The Bengal Diaspora
Muslim Migrants in Britain, India and Bangladesh
Routledge – 2015 – 256 pages
Recent decades have witnessed the growth of a new interest, both scholarly and political, in migration and diaspora. This book focuses on three groups of Muslim Bengali migrants. One group had migrated across international borders after partition and settled in Britain; the second had crossed borders but had settled in the neighbouring nation state of East Pakistan/Bangladesh in South Asia itself; the third had crossed no borders but had been internally displaced within West Bengal in India, or within Bangladesh after it was formed in 1971.
Based on groundbreaking new research in India, Bangladesh and the United Kingdom, this is the first study to compare internal displacees with international migrants and refugees. The analysis pays attention to the vitally important inter-connections and interactions between the different groups. The authors offer a historical perspective, exploring different phases of migration and settlement, evolving legal frameworks and the shifting formations of ‘community’. They also use the life history approach to present the diverse voices and experiences of migrants. Finally, the book describes the hidden experiences of marginalised and silenced groups, such as women, refugees, ‘infiltrators’, illegal workers and brides. The combination of these historical, sociological and anthropological methods and materials result in an interdisciplinary approach to diaspora and migration, which makes this book a unique contribution to the field.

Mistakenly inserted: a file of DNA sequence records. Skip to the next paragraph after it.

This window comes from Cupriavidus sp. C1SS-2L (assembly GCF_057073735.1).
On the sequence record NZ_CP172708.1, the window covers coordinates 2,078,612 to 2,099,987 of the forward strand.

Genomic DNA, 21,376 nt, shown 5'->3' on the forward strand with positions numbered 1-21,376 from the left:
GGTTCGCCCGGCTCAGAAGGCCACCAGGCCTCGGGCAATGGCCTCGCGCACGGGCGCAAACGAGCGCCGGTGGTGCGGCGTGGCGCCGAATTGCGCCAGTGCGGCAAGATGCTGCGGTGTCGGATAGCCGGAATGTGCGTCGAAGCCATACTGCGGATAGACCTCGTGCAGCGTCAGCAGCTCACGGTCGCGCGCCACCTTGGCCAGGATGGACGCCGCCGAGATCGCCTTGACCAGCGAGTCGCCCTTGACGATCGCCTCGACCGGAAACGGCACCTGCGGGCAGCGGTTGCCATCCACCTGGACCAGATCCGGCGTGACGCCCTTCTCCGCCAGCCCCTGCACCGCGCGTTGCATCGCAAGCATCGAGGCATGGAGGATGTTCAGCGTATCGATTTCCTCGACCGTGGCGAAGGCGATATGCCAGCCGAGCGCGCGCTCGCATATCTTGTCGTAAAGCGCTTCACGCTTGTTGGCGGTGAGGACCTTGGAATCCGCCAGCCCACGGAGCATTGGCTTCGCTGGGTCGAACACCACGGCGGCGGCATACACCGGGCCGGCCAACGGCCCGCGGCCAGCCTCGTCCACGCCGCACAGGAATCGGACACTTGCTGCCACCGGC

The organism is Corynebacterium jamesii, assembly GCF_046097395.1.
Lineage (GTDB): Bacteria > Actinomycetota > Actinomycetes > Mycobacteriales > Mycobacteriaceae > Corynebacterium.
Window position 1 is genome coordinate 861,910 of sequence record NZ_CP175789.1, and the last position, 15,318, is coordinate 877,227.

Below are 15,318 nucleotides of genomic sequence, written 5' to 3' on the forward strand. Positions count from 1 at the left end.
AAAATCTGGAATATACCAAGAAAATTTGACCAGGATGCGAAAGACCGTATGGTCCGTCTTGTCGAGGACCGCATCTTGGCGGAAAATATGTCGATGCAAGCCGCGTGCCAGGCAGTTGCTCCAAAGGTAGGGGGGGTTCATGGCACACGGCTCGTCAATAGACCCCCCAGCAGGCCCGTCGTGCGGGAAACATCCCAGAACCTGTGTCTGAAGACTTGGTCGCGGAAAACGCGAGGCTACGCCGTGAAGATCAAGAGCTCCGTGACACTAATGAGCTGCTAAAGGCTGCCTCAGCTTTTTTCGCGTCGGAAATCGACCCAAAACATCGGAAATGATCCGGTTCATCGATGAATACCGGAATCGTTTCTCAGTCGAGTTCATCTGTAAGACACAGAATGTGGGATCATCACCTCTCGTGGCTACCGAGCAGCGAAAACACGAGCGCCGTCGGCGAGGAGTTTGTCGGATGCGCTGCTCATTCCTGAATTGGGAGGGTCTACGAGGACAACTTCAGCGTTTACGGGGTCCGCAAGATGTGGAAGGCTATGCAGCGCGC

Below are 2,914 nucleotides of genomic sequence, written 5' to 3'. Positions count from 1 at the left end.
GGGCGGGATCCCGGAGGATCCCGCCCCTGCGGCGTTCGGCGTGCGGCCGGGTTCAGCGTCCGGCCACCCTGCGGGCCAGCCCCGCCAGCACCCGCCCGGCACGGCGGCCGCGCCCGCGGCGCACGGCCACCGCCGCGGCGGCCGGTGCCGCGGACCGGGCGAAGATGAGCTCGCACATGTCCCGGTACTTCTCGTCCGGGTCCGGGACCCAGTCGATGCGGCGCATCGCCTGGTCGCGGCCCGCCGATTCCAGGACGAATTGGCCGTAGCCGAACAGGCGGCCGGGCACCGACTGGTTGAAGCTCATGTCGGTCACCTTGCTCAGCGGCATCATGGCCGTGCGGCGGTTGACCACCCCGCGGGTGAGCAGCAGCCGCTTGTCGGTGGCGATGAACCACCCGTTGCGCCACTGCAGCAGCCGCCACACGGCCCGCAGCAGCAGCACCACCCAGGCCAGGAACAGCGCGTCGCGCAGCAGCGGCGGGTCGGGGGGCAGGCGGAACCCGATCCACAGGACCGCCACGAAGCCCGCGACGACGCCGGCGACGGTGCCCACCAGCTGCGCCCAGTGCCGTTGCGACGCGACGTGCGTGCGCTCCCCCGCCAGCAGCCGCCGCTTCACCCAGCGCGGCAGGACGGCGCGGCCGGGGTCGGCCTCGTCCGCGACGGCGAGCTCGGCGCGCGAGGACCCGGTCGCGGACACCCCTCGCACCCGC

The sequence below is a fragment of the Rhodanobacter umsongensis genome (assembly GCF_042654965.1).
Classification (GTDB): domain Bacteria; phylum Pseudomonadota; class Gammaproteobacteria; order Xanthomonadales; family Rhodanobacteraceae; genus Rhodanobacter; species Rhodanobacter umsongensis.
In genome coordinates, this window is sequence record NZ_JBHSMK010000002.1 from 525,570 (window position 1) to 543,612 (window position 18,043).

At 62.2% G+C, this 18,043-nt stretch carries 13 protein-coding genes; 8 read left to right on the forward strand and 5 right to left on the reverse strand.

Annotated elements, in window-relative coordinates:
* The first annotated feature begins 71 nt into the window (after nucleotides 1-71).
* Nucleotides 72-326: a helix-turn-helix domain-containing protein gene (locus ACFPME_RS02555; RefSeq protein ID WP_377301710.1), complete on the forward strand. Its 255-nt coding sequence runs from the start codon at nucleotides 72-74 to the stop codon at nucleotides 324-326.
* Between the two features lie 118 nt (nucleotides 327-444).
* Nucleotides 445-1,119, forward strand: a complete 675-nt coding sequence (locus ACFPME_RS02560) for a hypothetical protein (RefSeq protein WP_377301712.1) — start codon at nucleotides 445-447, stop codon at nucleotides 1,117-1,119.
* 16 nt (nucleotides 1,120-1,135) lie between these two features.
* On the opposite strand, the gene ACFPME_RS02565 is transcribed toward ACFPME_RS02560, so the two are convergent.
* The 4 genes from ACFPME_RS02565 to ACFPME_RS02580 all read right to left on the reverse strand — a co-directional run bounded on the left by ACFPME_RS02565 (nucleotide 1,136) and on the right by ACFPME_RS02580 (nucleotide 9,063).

1. Introduction Part 1: Histories of Mobile Begal 2. Mobility in the Bengal delta: a long duree perspective 3. Dispositions and destinations: ‘mobility capital’ and migrant agency in the Bengal diaspora Part 2: Borders, Border Crossings and Diaspora 4. Class, status and belonging in the Bengal borderlands 5. Brick Lane and ‘Bangla Town’: making diaspora space in London’s East End 6. Marriage as migration: brides at home in diaspora 7. Licit and illicit worlds: the joys and sorrows of Chicken Tikka Masala Part 3: Performing, Commemorating and Narrating Diaspora 8. Commemorating displacement and genocide: the Bihari Moharram in Dhaka 9. The Mela and Shahid Minar in Tower Hamlets: Contesting Diaspora Space 10. Migration myths and the mechanics of assimilation: community histories from Bengal and Britain 11. Conclusion
Claire Alexander is a Reader in the Department of Sociology at the London School of Economics. She has written widely on issues of race, ethnicity, citizenship and community cohesion in the UK, as well as on theories of diaspora.
Joya Chatterji is is Reader in Modern South Asian History at the University of Cambridge. She is an authority on the partition of Bengal and its aftermath, and on Bengali refugees and internal displaces.
Annu Jalais is a post-doctoral fellow at the International Institute of Social History in Amsterdam. She has worked with Bengali refugees and has researched and published on Bengali refugees.